Does Jesus exaggerate when he says: “… apart from me you can do nothing”?

“I am the vine, you are the branches. He who abides in me, and I in him, he it is that bears much fruit, for apart from me you can do nothing.” (John 15:5). We Christians are no strangers to this saying of Jesus. Just as the branches separated from the vine will wither away and die, Christians who do not “abide” in Jesus cannot attain eternal life. Yet when considering Jesus’ words at face value, it may seem at first to be a slight exaggeration that we “can do nothing.” A critic may point out that atheists can certainly do many things that Christians do. They are smart, they have good jobs, they build useful things, and so on. In short, they seem to fare just as well or better than Christians. They seem to do just fine apart from Jesus. What is one supposed to make of this? Is the saying “you can do nothing” an exaggeration on Jesus’ part?

What Jesus refers to here is a life that is lived with respect to one’s final end: a life that leads to eternal life, one that begins in holiness. Yet this life of holiness cannot be accomplished simply by one’s willing it. The Catechism of the Catholic Church (CCC) states, “the fruit referred to in this saying is the holiness of a life made fruitful by union with Christ” (CCC 2074). In other words, for Christians, “[we] can only bear fruit – that is, attain personal holiness, do good works, and keep the commandments – by the grace of God” (CCC 1442).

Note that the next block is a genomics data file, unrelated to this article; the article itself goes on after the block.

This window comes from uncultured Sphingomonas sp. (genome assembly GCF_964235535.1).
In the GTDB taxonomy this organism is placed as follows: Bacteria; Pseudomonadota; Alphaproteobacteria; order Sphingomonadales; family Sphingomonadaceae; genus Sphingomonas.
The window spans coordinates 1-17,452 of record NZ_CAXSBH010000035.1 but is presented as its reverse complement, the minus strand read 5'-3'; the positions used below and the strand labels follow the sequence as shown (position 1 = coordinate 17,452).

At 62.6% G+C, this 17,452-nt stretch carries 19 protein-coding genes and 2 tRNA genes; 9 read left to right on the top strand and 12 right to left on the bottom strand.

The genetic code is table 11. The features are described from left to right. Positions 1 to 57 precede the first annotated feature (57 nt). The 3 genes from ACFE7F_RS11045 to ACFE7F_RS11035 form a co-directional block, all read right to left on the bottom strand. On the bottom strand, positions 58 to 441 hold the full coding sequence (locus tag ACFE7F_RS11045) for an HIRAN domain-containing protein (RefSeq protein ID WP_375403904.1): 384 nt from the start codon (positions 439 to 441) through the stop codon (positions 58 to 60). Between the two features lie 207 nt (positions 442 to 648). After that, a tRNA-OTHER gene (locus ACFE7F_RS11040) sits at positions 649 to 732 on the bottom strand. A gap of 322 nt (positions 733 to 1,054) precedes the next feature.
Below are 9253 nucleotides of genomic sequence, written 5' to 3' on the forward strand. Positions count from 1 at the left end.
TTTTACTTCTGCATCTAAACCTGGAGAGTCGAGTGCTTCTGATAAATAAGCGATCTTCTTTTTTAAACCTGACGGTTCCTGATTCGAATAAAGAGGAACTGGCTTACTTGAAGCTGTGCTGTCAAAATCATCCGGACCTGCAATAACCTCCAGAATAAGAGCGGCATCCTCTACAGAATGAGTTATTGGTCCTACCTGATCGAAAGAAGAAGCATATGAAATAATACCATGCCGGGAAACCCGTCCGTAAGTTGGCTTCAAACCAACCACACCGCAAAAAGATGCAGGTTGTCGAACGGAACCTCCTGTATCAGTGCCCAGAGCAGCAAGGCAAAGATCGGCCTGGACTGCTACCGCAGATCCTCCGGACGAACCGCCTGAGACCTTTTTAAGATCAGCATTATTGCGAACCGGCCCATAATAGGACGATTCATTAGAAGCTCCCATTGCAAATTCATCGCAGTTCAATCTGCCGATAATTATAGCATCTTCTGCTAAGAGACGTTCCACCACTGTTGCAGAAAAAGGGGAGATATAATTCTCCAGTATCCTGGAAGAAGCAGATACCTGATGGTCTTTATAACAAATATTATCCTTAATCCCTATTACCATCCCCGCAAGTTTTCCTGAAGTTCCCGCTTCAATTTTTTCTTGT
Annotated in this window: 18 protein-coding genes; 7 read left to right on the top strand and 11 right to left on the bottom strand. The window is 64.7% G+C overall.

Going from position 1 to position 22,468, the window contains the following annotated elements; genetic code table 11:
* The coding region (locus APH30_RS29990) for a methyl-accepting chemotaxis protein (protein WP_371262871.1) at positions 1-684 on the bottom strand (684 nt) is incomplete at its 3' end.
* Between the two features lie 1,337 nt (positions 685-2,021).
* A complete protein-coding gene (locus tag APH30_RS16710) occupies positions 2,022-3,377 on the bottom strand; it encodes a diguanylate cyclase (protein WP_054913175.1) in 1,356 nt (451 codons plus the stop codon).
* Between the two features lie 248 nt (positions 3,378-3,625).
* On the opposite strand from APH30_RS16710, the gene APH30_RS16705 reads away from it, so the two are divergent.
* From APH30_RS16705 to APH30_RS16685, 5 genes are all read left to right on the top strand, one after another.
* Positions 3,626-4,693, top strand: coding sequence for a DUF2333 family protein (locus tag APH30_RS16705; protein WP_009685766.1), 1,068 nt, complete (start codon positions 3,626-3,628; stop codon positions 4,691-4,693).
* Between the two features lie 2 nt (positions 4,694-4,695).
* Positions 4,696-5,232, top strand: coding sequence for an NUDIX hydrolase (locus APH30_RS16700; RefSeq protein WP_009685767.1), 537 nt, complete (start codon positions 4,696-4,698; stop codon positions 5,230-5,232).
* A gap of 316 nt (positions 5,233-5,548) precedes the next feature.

But what about the observation that atheists, who have no faith in Christ, seem to do just fine? It seems that they can accomplish much good – albeit worldly good. Atheists, though not “abiding” in Christ, are still God’s creatures whether they believe it or not. Thus, whatever good they – or anyone else – do has its origin in God by the virtue of the fact that God is their creator. On the question of “whether man can wish or do any good without grace,” (Summa Theologica I-II, Q. 109, Art. 2) St. Thomas defends the necessity of God. Even atheists who chose not to abide in Christ, and thus reject His grace, do still receive from Him their human nature – though it is corrupted by sin. This corruption, however, is not so complete that they cannot perform any natural good. These people, in their human nature, “by virtue of its endowments, work some particular good, as to build dwellings, plant vineyards, and the like.” Apart from these works, however, they, just like any other person deprived of grace, cannot “carry out works of supernatural virtue, which are meritorious,” and which are indicative of a life of holiness – one that really matters as an “ultimate end.”

In summary, far from being an exaggeration, Christ’s words that “you can do nothing” are a warning for both Christians and atheists alike that what is truly at stake here is not the material accomplishments which one may attain in this life, but a life of holiness that is only possible in union with Christ. Let us renew our commitment to depend exclusively on this grace of God, for through Him all things are possible.

Br. Martin Maria Nguyen, O.P. | Meet the Student Brothers in Formation <a href="">HERE</a>